Capacity is key in the constitution and construction of an equity index. To achieve it, adjustments in stock weights can be implemented post-optimisation with the use of cap-weight multipliers. The principle used is to impose a threshold for the weight of a stock and for the weight change at rebalancing, relative to the market-cap-weight of the stock in its universe. “Holding capacity constraints” are where each stock weight is capped at a multiple of ten of its free-float-adjusted market-cap-weight to avoid big investment in the smallest stocks. 

“Trading capacity constraints” are where change in weight of each stock is capped to its free-float-adjusted market-cap-weight to avoid large rebalancing in small stocks.

The capacity constraints do not have a substantial impact on overall performance and turnover metrics over the selection of indices. The Scientific Beta US Maximum Decorrelation Index exhibits an estimated number of days to trade at 95% of 0.12 days and an average market capitalisation of $10.12 billion (€8.24 billion) before the capacity constraints are applied. These figures are marginally improved to 0.10 days to trade and $10.17 billion average float after the capacity constraints are applied. 

This marginal shift in performance and liquidity is a side effect of capacity constraints, which are designed to address deviations in weights of smaller cap stocks between the index and its cap-weighted reference. Smart beta indices can exhibit a bias toward smaller cap stocks relative to their cap-weight reference.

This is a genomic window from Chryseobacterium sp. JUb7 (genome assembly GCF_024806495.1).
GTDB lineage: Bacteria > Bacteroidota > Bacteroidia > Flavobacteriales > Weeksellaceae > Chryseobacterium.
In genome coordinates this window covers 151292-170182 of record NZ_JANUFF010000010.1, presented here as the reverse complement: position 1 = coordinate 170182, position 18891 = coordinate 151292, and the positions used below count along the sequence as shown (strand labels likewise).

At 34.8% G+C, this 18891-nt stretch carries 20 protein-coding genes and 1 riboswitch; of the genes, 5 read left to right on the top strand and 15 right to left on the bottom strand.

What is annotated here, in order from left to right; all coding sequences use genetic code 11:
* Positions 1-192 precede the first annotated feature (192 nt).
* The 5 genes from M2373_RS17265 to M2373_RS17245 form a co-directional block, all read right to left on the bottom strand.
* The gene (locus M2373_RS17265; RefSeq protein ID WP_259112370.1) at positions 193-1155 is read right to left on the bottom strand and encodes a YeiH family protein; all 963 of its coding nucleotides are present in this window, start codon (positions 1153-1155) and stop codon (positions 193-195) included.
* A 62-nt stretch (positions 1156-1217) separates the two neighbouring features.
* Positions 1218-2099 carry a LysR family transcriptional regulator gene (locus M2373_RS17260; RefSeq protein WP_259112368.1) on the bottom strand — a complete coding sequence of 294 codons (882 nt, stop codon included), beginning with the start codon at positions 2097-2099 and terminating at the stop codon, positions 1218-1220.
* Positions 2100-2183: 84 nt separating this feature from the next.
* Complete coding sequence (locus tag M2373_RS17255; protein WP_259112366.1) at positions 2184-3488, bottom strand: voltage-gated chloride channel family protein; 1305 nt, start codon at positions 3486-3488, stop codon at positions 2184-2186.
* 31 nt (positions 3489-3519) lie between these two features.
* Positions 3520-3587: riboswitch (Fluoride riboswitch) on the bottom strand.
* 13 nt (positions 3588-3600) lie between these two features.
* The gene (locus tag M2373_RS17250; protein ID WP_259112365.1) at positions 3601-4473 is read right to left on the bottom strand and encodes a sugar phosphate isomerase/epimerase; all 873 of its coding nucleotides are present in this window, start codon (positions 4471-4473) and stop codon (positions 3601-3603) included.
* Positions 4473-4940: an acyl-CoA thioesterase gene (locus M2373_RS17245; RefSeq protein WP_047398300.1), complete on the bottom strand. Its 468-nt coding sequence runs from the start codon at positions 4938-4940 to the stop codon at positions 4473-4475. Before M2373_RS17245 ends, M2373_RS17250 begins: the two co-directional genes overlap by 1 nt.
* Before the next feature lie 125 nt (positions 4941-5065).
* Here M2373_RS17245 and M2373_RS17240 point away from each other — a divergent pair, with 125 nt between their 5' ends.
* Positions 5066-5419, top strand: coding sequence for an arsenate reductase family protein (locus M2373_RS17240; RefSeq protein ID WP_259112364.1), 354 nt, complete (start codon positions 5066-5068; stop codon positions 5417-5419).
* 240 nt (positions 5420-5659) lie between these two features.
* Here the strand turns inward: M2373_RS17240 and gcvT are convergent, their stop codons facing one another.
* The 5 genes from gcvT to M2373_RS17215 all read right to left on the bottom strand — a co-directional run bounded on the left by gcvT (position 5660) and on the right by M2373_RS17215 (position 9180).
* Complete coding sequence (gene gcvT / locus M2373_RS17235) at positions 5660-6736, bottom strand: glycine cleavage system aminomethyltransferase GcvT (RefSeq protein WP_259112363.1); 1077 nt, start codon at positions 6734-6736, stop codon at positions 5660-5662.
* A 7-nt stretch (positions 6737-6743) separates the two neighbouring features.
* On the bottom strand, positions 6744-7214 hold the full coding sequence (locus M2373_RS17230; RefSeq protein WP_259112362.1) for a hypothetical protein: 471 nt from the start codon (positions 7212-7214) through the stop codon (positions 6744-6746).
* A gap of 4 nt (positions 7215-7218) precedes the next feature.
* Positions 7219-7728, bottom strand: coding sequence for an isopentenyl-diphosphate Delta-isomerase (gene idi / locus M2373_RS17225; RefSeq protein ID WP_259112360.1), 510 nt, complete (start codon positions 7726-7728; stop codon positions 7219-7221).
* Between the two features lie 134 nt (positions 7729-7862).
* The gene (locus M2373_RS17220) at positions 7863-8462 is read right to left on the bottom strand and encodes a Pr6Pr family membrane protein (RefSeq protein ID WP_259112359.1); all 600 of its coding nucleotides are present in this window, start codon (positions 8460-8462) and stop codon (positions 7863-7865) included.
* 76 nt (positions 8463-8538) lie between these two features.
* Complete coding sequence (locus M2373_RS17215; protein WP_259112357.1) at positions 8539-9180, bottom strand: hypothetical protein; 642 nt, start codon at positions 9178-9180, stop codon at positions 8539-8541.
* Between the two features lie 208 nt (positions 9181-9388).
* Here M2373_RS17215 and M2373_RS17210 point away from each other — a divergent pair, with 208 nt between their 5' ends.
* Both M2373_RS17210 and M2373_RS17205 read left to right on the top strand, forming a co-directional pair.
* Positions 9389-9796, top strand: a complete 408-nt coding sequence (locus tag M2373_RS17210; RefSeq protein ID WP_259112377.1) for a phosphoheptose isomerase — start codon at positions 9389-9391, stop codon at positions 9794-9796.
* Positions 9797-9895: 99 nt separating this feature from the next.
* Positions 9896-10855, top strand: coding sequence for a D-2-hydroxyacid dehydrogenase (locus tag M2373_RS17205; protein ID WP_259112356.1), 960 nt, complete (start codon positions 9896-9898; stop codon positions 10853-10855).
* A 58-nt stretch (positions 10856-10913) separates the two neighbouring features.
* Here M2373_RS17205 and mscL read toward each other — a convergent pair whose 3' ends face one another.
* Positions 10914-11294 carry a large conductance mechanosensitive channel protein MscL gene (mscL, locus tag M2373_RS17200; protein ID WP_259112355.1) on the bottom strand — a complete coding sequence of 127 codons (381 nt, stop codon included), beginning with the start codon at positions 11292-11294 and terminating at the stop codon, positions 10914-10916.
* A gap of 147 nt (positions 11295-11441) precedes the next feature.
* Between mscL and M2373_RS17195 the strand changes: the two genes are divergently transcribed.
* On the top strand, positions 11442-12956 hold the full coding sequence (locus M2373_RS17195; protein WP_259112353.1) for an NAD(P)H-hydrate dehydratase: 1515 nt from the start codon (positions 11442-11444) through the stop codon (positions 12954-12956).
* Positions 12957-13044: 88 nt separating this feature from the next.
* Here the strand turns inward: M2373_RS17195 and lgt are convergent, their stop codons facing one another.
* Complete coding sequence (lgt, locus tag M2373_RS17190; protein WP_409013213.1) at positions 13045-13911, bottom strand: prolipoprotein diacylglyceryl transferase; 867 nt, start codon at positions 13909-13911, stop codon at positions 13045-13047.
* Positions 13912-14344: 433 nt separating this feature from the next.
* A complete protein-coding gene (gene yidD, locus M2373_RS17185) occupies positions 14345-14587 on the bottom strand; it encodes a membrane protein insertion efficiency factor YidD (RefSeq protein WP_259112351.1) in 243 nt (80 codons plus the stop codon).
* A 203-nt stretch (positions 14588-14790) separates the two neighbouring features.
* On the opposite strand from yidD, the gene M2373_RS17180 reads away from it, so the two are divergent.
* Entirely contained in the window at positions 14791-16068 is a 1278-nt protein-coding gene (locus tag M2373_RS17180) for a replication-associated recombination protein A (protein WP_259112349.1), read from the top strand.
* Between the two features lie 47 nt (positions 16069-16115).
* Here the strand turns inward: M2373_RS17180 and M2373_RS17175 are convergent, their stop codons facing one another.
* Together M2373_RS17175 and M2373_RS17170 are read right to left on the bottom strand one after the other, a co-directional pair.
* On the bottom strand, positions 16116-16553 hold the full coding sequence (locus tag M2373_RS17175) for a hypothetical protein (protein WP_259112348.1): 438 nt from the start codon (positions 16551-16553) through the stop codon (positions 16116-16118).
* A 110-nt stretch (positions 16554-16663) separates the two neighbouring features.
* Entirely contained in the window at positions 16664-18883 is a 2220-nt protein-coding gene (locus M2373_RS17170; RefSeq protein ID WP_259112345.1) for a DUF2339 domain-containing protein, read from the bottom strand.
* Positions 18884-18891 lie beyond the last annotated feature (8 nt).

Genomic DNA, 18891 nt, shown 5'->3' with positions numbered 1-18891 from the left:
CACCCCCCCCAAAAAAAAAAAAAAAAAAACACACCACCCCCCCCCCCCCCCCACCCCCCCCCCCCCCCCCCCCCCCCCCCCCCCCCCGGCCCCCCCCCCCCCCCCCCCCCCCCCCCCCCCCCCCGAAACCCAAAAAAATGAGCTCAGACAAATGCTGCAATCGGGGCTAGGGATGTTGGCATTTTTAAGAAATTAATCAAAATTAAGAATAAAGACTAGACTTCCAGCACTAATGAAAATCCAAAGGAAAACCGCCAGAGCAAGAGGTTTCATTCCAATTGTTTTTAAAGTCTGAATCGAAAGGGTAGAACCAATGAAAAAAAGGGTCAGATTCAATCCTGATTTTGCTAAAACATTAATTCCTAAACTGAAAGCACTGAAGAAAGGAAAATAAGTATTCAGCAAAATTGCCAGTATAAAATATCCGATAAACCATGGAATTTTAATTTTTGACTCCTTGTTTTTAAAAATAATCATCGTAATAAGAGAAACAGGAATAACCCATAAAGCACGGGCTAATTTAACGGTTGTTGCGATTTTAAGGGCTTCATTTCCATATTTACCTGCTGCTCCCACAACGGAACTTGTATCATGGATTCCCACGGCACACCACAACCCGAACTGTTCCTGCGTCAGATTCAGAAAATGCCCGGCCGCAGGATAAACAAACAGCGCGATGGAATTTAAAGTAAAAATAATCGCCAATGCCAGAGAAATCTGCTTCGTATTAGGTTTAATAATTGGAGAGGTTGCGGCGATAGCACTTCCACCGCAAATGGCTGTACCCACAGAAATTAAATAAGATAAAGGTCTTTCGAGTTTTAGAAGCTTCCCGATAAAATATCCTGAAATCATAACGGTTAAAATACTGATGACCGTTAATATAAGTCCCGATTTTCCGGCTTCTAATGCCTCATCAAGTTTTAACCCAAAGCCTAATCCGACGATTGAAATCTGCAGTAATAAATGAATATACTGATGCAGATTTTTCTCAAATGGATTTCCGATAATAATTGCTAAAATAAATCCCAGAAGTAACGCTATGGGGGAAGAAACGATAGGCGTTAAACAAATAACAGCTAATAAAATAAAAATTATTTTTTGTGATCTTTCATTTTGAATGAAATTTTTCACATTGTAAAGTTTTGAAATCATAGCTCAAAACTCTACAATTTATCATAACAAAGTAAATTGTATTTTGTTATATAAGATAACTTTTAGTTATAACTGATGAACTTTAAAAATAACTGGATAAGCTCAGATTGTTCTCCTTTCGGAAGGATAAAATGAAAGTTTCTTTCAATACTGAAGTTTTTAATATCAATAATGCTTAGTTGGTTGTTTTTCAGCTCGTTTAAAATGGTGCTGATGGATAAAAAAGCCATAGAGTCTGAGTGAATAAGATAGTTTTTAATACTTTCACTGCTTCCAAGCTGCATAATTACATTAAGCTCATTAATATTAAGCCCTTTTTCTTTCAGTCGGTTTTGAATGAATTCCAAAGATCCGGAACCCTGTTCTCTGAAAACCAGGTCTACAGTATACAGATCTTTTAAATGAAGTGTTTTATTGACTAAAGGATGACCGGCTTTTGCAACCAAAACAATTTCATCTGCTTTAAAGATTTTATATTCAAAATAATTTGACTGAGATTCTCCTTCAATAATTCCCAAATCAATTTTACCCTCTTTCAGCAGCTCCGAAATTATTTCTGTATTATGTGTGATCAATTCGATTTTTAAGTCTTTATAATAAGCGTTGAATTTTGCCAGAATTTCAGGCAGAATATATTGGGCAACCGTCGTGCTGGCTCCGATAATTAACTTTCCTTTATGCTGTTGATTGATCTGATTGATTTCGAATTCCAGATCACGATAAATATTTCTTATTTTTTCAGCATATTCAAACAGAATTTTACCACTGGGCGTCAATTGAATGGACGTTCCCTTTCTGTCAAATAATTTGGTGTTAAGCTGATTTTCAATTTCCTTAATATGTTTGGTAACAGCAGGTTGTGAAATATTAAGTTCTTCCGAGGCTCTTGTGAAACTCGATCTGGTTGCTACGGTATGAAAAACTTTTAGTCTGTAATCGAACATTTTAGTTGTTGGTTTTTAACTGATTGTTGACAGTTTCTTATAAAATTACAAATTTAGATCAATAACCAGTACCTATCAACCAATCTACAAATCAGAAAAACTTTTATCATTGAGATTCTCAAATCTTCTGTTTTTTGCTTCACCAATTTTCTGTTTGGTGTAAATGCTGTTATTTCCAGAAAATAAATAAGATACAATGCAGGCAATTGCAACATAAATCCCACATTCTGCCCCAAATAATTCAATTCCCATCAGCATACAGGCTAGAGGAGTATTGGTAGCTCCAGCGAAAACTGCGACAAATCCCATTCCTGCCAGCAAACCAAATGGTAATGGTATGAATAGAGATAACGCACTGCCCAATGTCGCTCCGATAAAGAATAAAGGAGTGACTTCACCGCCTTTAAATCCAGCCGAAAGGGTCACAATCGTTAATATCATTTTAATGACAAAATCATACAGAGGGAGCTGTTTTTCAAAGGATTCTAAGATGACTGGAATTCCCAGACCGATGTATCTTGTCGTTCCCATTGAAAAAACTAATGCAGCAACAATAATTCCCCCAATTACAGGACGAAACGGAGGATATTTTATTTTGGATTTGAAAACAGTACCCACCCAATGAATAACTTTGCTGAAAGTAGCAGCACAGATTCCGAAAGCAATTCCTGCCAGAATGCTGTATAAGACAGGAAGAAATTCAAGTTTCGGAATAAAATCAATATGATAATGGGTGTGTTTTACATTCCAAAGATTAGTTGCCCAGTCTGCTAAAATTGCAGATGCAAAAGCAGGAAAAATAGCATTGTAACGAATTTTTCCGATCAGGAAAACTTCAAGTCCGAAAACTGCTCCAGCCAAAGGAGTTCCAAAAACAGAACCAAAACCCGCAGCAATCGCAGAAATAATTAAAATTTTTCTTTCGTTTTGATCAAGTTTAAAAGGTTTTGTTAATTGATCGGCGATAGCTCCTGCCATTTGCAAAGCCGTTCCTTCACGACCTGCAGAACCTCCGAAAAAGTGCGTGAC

Capacity constraint has a big impact on the ratio decile weight of index and decile weight of cap-weights, especially in the low market cap decile. For example, in the case of the Scientific Beta US Maximum Deconcentration Index, weights before adjustments are equally distributed to each market capitalisation bucket. The ratio between sum of weights of the Maximum Deconcentration Strategy to cap deciles and sum of cap-weights in the “low market cap” decile, where the Maximum Deconcentration strategy tends to concentrate 14.42 times more than the cap-weighted index on average historically, is above the 10-multiple threshold set in the capacity rule. Hence the adjustment on the “low” decile. After applying the capacity constraint, we observe the ratio dropped to 9.66, respecting the capacity holding constraint.

Even over long-term horizons, a very reasonable ex-post turnover level that is in line with the ex-ante targets can be maintained with the use of a threshold-based method. The average annual one-way turnover of the indices we studied was reduced from 46% to 26% through the turnover rules, a level which is shown to have little impact on performance.

Capacity constraints allow us to manage deviations from the cap-weighted reference index in terms of individual component market capitalisation both at the trading and holding levels. Notably, we showed how the capacity constraint has an impact on controlling the imbalance between the weight allocated to smaller market cap stocks and their corresponding cap-weight. On average this ranges from a 12.77 ratio to an 8.11 ratio.

Noël Amenc is a director and Felix Goltz is head of applied research at the Edhec-Risk Institute, and Nicolas Gonzalez is a senior quantitative analyst at ERI Scientific Beta

©2014 funds europe